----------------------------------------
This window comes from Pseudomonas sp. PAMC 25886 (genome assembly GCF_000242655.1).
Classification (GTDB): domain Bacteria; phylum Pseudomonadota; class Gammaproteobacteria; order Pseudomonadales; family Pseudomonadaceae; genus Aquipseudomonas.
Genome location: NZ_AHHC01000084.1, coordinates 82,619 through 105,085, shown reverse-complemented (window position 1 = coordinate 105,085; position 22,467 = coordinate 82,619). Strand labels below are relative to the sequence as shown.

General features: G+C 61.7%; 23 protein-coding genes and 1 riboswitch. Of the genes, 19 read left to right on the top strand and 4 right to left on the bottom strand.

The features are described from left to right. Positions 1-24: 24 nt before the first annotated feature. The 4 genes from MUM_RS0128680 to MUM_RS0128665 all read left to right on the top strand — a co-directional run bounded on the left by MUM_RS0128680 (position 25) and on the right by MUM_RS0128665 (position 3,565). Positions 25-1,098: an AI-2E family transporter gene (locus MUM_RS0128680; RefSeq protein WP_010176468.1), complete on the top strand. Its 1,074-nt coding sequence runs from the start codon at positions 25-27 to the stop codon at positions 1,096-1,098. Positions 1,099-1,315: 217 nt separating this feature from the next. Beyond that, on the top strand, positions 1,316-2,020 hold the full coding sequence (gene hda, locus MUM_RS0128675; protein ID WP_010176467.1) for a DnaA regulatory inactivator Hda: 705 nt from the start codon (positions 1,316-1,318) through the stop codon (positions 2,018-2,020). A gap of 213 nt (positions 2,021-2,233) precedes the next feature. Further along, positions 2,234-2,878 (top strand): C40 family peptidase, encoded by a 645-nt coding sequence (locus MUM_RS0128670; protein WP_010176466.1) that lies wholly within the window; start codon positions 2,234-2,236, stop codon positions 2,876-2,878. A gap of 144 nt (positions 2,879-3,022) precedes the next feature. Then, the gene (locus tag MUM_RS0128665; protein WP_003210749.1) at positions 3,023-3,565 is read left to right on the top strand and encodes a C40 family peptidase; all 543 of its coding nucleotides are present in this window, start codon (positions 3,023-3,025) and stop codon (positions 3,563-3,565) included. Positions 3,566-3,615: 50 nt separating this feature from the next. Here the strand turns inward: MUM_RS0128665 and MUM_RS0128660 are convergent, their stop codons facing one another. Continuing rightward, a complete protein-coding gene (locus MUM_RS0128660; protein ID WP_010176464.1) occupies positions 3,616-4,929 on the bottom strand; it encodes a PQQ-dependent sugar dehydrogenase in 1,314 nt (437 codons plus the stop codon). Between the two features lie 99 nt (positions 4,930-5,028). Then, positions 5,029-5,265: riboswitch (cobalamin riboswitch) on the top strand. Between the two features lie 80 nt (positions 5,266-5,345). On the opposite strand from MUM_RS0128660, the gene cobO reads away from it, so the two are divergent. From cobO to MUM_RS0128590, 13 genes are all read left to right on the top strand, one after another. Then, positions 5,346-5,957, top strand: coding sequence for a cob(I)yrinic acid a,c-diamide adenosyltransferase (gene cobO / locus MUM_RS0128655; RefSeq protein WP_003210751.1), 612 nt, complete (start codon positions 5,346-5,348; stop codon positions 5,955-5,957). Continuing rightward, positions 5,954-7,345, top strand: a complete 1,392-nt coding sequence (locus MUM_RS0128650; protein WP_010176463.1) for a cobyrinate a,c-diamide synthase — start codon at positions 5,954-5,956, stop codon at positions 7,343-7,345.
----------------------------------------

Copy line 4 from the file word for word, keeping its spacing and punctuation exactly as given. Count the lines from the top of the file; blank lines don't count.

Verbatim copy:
General features: G+C 61.7%; 23 protein-coding genes and 1 riboswitch. Of the genes, 19 read left to right on the top strand and 4 right to left on the bottom strand.